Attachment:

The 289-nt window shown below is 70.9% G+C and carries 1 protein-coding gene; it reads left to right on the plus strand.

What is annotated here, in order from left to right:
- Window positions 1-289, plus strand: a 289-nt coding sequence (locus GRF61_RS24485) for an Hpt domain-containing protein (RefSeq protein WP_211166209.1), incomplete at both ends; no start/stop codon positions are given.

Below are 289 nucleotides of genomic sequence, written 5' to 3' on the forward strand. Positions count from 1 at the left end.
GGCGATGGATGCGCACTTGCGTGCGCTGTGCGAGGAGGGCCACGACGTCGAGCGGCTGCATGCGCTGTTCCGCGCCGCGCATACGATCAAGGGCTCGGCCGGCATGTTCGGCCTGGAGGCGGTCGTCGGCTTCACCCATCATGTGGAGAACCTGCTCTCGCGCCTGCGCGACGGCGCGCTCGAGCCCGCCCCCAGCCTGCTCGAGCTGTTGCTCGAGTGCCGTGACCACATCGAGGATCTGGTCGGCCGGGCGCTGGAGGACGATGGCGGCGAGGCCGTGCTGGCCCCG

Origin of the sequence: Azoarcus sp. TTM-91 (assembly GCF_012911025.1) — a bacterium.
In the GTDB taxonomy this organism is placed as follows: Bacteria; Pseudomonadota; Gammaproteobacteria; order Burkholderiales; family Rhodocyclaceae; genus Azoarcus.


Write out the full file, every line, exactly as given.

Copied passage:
The 289-nt window shown below is 70.9% G+C and carries 1 protein-coding gene; it reads left to right on the plus strand.

What is annotated here, in order from left to right:
- Window positions 1-289, plus strand: a 289-nt coding sequence (locus GRF61_RS24485) for an Hpt domain-containing protein (RefSeq protein WP_211166209.1), incomplete at both ends; no start/stop codon positions are given.

Below are 289 nucleotides of genomic sequence, written 5' to 3' on the forward strand. Positions count from 1 at the left end.
GGCGATGGATGCGCACTTGCGTGCGCTGTGCGAGGAGGGCCACGACGTCGAGCGGCTGCATGCGCTGTTCCGCGCCGCGCATACGATCAAGGGCTCGGCCGGCATGTTCGGCCTGGAGGCGGTCGTCGGCTTCACCCATCATGTGGAGAACCTGCTCTCGCGCCTGCGCGACGGCGCGCTCGAGCCCGCCCCCAGCCTGCTCGAGCTGTTGCTCGAGTGCCGTGACCACATCGAGGATCTGGTCGGCCGGGCGCTGGAGGACGATGGCGGCGAGGCCGTGCTGGCCCCG

Origin of the sequence: Azoarcus sp. TTM-91 (assembly GCF_012911025.1) — a bacterium.
In the GTDB taxonomy this organism is placed as follows: Bacteria; Pseudomonadota; Gammaproteobacteria; order Burkholderiales; family Rhodocyclaceae; genus Azoarcus.